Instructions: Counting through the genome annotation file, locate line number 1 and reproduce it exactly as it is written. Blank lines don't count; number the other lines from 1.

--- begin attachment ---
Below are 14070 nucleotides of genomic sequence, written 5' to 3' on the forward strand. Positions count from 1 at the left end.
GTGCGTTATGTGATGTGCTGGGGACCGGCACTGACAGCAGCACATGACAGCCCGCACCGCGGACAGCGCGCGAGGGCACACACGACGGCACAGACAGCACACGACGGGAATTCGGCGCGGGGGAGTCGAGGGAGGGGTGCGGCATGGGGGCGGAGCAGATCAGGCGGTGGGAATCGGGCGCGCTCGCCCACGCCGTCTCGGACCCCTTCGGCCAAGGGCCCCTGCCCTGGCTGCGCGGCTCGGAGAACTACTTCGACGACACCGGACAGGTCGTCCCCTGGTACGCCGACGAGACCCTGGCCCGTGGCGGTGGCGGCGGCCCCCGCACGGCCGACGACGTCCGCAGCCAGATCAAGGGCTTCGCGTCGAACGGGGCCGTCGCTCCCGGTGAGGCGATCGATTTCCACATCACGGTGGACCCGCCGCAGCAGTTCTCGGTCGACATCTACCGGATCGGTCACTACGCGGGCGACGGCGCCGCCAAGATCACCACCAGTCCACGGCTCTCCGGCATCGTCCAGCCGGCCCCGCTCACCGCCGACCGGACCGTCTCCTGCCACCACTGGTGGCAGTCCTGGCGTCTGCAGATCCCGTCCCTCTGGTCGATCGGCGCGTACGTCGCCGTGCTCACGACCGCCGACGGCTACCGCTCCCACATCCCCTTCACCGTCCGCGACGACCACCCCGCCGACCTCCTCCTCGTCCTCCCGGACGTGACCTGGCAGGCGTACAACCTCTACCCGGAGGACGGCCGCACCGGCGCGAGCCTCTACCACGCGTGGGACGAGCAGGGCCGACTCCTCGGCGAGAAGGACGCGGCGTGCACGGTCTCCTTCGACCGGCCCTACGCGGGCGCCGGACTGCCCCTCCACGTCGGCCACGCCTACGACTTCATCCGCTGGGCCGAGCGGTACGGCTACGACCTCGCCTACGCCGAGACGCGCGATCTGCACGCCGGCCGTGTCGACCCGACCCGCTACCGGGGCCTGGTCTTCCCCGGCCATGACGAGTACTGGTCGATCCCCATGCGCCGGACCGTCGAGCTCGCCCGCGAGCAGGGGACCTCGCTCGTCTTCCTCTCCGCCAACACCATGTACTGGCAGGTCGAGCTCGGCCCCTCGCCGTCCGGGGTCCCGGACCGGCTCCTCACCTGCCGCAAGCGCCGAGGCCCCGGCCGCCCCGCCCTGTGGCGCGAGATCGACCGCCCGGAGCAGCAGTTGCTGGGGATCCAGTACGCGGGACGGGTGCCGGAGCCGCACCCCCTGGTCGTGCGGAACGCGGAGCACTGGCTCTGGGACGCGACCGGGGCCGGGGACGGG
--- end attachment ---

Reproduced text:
Below are 14070 nucleotides of genomic sequence, written 5' to 3' on the forward strand. Positions count from 1 at the left end.